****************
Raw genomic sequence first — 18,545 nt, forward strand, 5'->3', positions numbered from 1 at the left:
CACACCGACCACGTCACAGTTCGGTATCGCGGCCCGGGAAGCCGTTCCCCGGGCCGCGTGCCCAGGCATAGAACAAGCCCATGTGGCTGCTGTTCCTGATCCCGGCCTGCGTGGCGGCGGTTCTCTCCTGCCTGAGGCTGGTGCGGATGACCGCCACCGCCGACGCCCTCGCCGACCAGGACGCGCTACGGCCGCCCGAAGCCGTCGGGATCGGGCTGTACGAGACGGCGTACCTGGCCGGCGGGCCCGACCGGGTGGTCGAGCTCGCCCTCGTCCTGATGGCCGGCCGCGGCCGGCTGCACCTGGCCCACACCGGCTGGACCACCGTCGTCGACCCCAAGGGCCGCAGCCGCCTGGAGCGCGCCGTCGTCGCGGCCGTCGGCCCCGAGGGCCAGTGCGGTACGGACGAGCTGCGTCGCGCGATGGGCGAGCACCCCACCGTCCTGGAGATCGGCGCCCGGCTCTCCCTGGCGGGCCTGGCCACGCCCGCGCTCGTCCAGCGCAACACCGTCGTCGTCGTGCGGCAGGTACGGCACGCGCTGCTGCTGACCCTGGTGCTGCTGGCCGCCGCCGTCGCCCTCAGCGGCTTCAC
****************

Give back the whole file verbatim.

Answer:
Raw genomic sequence first — 18,545 nt, forward strand, 5'->3', positions numbered from 1 at the left:
CACACCGACCACGTCACAGTTCGGTATCGCGGCCCGGGAAGCCGTTCCCCGGGCCGCGTGCCCAGGCATAGAACAAGCCCATGTGGCTGCTGTTCCTGATCCCGGCCTGCGTGGCGGCGGTTCTCTCCTGCCTGAGGCTGGTGCGGATGACCGCCACCGCCGACGCCCTCGCCGACCAGGACGCGCTACGGCCGCCCGAAGCCGTCGGGATCGGGCTGTACGAGACGGCGTACCTGGCCGGCGGGCCCGACCGGGTGGTCGAGCTCGCCCTCGTCCTGATGGCCGGCCGCGGCCGGCTGCACCTGGCCCACACCGGCTGGACCACCGTCGTCGACCCCAAGGGCCGCAGCCGCCTGGAGCGCGCCGTCGTCGCGGCCGTCGGCCCCGAGGGCCAGTGCGGTACGGACGAGCTGCGTCGCGCGATGGGCGAGCACCCCACCGTCCTGGAGATCGGCGCCCGGCTCTCCCTGGCGGGCCTGGCCACGCCCGCGCTCGTCCAGCGCAACACCGTCGTCGTCGTGCGGCAGGTACGGCACGCGCTGCTGCTGACCCTGGTGCTGCTGGCCGCCGCCGTCGCCCTCAGCGGCTTCAC